If the 2022 Yankees are going to best their counterparts from a year ago, it’ll be because their hitting took a step forward. The Yankees are traditionally known as an offense-heavy team, but Brian Cashman and the front office uncharacteristically ceded offensive production to defensive skills when planning for the catcher position this year.
The trade of Gary Sánchez left Kyle Higashioka and new acquisition Ben Rortvedt to share the position, though Rortvedt’s oblique injury led to the Yankees trading for Jose Trevino instead — a career backup who like Higgy has never hit, but is known for his framing skills.
Higashioka’s incredible spring training — a .423 batting average and 7 home runs over 11 games — created some hype that his game might become more well-rounded, and we would never miss Sánchez’s home run power ever again.
Unfortunately, Higgy has been ice cold with the bat over the first month of the season. In a small sample of 12 games, he’s batting .121/.143/.294, with eight strikeouts versus only four hits. He has a -0.3 fWAR so far, an impressive feat over so little time. FanGraphs has him tied for the second-worst WAR of any catcher so far, in either league.
Trevino, for his part, has done quite well in his backup role, with more hits than Higgy has. However, he’s only received 19 plate appearances and has a higher BABIP than his career norm.
New York’s catchers were understood to not be able to hit much, and were expected to make up for it by ranking among the best in MLB at defense and managing their pitching staff. Throughout his career, even in the minor leagues, Higgy has earned rave reviews for his framing and receiving skills. Gerrit Cole famously began eschewing the much more offensively productive Sánchez to have Higashioka catch his starts.
You just can’t move a 98 MPH “comeback fastball” any smoother than the Yankee’s Kyle Higashioka does here. pic.twitter.com/qAlrZMYCbV— Jerry Weinstein (@JWonCATCHING) August 25, 2021
Trevino is one of the very best framing catchers in baseball — Baseball Savant lists him as in the 100th percentile in the skill in the small sample of 2022. Despite joining the team late in the spring, the team’s pitchers are already comfortable with him, including the notably finnicky Cole. Interestingly, Baseball Savant has Higgy’s framing as middle of the pack so far this year, but considering his track record the safest assumption is that his mark will rise with more innings played.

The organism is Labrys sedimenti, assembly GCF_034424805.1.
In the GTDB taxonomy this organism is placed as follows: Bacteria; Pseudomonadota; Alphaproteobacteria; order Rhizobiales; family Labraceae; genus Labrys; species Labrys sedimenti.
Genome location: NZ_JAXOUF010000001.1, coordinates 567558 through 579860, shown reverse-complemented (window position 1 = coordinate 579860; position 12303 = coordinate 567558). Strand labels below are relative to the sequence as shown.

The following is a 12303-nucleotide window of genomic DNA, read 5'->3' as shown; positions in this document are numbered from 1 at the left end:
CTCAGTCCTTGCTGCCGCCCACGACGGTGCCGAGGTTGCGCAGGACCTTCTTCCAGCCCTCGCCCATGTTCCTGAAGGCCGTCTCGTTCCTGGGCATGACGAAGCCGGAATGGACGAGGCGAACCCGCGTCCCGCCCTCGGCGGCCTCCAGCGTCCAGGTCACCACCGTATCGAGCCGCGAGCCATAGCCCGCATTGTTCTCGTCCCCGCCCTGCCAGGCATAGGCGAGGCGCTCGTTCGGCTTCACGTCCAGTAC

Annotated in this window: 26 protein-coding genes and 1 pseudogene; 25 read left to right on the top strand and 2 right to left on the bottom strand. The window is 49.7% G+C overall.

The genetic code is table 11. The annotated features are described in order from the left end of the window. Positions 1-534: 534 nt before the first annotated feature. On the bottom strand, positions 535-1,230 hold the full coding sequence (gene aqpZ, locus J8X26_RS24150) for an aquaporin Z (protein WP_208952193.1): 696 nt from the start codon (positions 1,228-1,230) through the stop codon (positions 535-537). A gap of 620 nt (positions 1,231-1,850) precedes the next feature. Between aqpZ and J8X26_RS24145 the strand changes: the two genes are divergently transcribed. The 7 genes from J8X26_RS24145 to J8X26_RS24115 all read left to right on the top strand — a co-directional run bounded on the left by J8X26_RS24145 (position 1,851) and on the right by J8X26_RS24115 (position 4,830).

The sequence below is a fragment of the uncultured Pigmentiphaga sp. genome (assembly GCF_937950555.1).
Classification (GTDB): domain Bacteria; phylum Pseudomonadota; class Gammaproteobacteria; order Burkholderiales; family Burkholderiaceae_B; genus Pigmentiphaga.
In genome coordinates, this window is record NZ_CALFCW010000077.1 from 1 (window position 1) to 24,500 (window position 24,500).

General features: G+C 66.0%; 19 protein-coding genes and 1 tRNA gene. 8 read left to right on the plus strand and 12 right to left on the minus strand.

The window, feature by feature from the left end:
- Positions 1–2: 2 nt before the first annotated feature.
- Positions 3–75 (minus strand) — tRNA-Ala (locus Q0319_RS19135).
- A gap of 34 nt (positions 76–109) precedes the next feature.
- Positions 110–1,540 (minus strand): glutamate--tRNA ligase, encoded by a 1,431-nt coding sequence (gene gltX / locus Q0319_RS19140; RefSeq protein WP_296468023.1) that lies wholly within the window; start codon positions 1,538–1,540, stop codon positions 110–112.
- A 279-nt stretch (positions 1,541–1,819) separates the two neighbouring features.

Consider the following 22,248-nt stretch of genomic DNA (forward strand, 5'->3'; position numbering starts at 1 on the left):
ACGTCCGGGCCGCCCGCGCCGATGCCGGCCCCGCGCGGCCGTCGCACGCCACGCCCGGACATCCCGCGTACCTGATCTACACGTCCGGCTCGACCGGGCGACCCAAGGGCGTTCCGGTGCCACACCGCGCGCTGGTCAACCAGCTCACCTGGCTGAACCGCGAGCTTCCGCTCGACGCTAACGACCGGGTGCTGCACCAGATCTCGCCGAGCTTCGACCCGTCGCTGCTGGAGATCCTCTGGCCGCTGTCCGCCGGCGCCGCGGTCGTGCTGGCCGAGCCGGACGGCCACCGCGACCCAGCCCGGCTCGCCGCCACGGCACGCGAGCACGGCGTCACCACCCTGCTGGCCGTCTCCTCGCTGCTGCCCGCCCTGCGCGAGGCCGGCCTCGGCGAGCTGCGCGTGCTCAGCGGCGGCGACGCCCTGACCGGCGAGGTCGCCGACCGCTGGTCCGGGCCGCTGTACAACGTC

It’s difficult to quantify how much the early success of the Yankee pitching staff is due to Higashioka and Trevino’s influence, but it’s undeniable that they’re off to a better start than expected, particularly the starters. As of Tuesday, the Yankees are third in MLB, and first in the American League, in ERA with a 2.65 mark. They’re also first in the AL in WHIP and strikeouts, and second in batting average against. The pitching has kept the team afloat as the offense struggles a bit to kick things off.
However, it’s only fair to note that so far offense has been down throughout all of baseball. As of Monday, the MLB batting average is .232, very far down from what’s typical. Batting average is always lower before the weather gets hot, but the baseballs themselves also appear to be to blame, suggesting we may see lower numbers than recent years even as the summer gets going, inflating the stats of pitchers everywhere.
Higgy being an almost guaranteed out at the bottom of the lineup has been especially frustrating as the offense has scuffled. If he’s part of what could keep the Yankees at the top of the pitching stats list, that’s something you can live with, especially if the likes of Gleyber Torres, Joey Gallo, and Josh Donaldson start playing closer to their expected production. If the pitching starts to struggle, though — and it likely will dip at some point, considering the shortened spring and the inevitable injuries that will pop up — it’ll be a lot harder to stomach. The Yankees’ plan has worked, but it remains less than foolproof.